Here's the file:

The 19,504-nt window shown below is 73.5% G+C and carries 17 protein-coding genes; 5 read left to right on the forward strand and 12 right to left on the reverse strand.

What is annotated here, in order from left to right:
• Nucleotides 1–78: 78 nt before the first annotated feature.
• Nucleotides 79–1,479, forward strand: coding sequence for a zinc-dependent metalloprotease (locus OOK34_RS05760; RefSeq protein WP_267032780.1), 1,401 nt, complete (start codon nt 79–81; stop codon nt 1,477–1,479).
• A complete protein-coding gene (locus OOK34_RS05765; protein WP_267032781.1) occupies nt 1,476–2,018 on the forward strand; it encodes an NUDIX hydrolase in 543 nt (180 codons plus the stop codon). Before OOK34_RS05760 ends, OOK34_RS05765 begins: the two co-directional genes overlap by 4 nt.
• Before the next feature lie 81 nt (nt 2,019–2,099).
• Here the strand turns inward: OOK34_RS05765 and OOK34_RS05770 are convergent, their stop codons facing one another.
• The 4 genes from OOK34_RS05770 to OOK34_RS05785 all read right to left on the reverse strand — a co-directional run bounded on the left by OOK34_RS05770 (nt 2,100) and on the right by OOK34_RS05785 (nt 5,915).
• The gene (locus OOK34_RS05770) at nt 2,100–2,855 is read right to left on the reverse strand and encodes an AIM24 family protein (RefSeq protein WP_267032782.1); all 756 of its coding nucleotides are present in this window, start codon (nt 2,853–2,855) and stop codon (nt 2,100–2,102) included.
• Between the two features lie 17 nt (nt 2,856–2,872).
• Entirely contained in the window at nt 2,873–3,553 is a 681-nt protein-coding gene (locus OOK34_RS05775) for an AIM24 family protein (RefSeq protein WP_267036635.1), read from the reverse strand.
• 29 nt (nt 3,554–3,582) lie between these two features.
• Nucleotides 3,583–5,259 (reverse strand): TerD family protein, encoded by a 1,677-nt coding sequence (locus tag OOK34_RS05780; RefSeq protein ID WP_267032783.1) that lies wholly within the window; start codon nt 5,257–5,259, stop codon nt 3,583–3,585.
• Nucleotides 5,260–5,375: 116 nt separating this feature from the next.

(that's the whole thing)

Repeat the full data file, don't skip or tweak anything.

The 19,504-nt window shown below is 73.5% G+C and carries 17 protein-coding genes; 5 read left to right on the forward strand and 12 right to left on the reverse strand.

What is annotated here, in order from left to right:
• Nucleotides 1–78: 78 nt before the first annotated feature.
• Nucleotides 79–1,479, forward strand: coding sequence for a zinc-dependent metalloprotease (locus OOK34_RS05760; RefSeq protein WP_267032780.1), 1,401 nt, complete (start codon nt 79–81; stop codon nt 1,477–1,479).
• A complete protein-coding gene (locus OOK34_RS05765; protein WP_267032781.1) occupies nt 1,476–2,018 on the forward strand; it encodes an NUDIX hydrolase in 543 nt (180 codons plus the stop codon). Before OOK34_RS05760 ends, OOK34_RS05765 begins: the two co-directional genes overlap by 4 nt.
• Before the next feature lie 81 nt (nt 2,019–2,099).
• Here the strand turns inward: OOK34_RS05765 and OOK34_RS05770 are convergent, their stop codons facing one another.
• The 4 genes from OOK34_RS05770 to OOK34_RS05785 all read right to left on the reverse strand — a co-directional run bounded on the left by OOK34_RS05770 (nt 2,100) and on the right by OOK34_RS05785 (nt 5,915).
• The gene (locus OOK34_RS05770) at nt 2,100–2,855 is read right to left on the reverse strand and encodes an AIM24 family protein (RefSeq protein WP_267032782.1); all 756 of its coding nucleotides are present in this window, start codon (nt 2,853–2,855) and stop codon (nt 2,100–2,102) included.
• Between the two features lie 17 nt (nt 2,856–2,872).
• Entirely contained in the window at nt 2,873–3,553 is a 681-nt protein-coding gene (locus OOK34_RS05775) for an AIM24 family protein (RefSeq protein WP_267036635.1), read from the reverse strand.
• 29 nt (nt 3,554–3,582) lie between these two features.
• Nucleotides 3,583–5,259 (reverse strand): TerD family protein, encoded by a 1,677-nt coding sequence (locus tag OOK34_RS05780; RefSeq protein ID WP_267032783.1) that lies wholly within the window; start codon nt 5,257–5,259, stop codon nt 3,583–3,585.
• Nucleotides 5,260–5,375: 116 nt separating this feature from the next.